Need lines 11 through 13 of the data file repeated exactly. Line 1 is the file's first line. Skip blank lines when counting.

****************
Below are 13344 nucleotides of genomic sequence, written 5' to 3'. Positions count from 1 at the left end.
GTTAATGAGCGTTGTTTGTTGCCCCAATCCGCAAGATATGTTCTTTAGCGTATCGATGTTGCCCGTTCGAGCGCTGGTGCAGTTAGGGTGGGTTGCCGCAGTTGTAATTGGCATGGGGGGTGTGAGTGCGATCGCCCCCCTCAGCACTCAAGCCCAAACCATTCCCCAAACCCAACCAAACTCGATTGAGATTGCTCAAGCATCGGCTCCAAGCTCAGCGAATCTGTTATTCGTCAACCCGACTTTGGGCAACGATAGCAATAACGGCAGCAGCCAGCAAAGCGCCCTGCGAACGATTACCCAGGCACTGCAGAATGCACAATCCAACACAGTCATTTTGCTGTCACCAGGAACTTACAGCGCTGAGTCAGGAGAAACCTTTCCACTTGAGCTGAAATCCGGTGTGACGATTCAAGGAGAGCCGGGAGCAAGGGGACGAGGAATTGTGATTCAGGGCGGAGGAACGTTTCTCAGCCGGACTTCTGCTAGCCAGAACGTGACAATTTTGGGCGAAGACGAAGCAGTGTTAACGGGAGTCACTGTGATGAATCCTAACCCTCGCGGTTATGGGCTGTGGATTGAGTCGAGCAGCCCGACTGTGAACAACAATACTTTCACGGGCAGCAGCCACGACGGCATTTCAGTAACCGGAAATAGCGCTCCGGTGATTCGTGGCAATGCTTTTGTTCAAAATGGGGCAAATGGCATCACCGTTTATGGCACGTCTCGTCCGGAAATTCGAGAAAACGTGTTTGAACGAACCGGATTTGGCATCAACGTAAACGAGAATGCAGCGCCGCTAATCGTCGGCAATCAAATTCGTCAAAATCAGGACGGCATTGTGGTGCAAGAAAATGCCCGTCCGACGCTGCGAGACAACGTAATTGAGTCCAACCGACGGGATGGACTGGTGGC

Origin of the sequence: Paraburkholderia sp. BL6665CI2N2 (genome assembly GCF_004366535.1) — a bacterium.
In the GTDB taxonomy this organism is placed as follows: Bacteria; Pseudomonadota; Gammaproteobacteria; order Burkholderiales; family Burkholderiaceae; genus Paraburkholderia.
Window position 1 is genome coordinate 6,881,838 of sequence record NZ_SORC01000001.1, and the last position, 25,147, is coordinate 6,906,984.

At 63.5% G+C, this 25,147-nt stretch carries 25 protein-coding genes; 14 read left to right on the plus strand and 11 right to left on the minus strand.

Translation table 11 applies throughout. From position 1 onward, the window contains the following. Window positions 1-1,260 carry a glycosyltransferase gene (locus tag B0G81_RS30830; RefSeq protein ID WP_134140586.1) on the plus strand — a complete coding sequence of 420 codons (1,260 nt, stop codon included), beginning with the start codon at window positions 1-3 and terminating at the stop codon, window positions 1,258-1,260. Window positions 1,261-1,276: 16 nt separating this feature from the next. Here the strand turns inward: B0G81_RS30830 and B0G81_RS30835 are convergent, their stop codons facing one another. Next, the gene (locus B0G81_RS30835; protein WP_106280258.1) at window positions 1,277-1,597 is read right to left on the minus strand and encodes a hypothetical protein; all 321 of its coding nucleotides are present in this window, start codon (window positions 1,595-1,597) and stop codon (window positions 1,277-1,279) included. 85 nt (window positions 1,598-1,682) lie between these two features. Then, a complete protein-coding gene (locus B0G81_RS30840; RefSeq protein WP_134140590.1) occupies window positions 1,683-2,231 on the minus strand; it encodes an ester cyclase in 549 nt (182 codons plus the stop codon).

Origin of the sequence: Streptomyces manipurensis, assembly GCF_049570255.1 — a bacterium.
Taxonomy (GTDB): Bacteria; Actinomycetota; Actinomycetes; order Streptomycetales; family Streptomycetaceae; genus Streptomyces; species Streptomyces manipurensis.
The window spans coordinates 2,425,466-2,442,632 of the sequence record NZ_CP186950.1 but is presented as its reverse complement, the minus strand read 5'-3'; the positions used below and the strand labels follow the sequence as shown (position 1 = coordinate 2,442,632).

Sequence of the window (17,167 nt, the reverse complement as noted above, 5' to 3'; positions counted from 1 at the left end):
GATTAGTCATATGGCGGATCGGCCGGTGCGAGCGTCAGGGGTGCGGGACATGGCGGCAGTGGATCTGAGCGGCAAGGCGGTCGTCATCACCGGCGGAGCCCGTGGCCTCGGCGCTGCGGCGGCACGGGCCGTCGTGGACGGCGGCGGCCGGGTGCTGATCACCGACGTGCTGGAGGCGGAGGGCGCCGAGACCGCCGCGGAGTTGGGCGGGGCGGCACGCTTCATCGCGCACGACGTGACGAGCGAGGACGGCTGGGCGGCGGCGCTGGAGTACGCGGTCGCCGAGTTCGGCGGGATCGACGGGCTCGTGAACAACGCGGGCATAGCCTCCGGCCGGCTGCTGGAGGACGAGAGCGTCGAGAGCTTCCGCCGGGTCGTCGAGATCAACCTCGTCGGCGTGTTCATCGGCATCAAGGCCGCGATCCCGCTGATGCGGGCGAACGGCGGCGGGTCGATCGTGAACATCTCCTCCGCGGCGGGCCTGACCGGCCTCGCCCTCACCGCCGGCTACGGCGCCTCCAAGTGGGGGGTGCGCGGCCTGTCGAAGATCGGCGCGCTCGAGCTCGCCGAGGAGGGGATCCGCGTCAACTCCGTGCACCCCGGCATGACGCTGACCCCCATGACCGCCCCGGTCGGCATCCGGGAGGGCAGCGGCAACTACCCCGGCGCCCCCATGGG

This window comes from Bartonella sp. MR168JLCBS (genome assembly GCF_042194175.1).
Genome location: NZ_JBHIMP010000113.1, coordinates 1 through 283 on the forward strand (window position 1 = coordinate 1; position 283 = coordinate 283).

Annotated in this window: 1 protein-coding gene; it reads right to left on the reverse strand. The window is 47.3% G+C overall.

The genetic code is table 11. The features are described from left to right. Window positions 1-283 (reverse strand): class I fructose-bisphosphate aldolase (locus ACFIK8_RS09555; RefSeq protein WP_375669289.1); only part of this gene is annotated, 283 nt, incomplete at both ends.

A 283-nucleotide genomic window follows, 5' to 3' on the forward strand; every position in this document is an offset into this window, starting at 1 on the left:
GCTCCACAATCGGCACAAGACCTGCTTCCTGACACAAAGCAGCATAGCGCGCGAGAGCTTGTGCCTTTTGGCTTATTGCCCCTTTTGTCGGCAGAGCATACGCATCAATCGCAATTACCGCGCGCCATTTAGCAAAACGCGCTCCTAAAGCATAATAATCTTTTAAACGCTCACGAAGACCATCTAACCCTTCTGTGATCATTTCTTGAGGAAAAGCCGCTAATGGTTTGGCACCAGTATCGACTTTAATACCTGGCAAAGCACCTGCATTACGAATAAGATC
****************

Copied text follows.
Sequence of the window (17,167 nt, the reverse complement as noted above, 5' to 3'; positions counted from 1 at the left end):
GATTAGTCATATGGCGGATCGGCCGGTGCGAGCGTCAGGGGTGCGGGACATGGCGGCAGTGGATCTGAGCGGCAAGGCGGTCGTCATCACCGGCGGAGCCCGTGGCCTCGGCGCTGCGGCGGCACGGGCCGTCGTGGACGGCGGCGGCCGGGTGCTGATCACCGACGTGCTGGAGGCGGAGGGCGCCGAGACCGCCGCGGAGTTGGGCGGGGCGGCACGCTTCATCGCGCACGACGTGACGAGCGAGGACGGCTGGGCGGCGGCGCTGGAGTACGCGGTCGCCGAGTTCGGCGGGATCGACGGGCTCGTGAACAACGCGGGCATAGCCTCCGGCCGGCTGCTGGAGGACGAGAGCGTCGAGAGCTTCCGCCGGGTCGTCGAGATCAACCTCGTCGGCGTGTTCATCGGCATCAAGGCCGCGATCCCGCTGATGCGGGCGAACGGCGGCGGGTCGATCGTGAACATCTCCTCCGCGGCGGGCCTGACCGGCCTCGCCCTCACCGCCGGCTACGGCGCCTCCAAGTGGGGGGTGCGCGGCCTGTCGAAGATCGGCGCGCTCGAGCTCGCCGAGGAGGGGATCCGCGTCAACTCCGTGCACCCCGGCATGACGCTGACCCCCATGACCGCCCCGGTCGGCATCCGGGAGGGCAGCGGCAACTACCCCGGCGCCCCCATGGG

This window comes from Bartonella sp. MR168JLCBS (genome assembly GCF_042194175.1).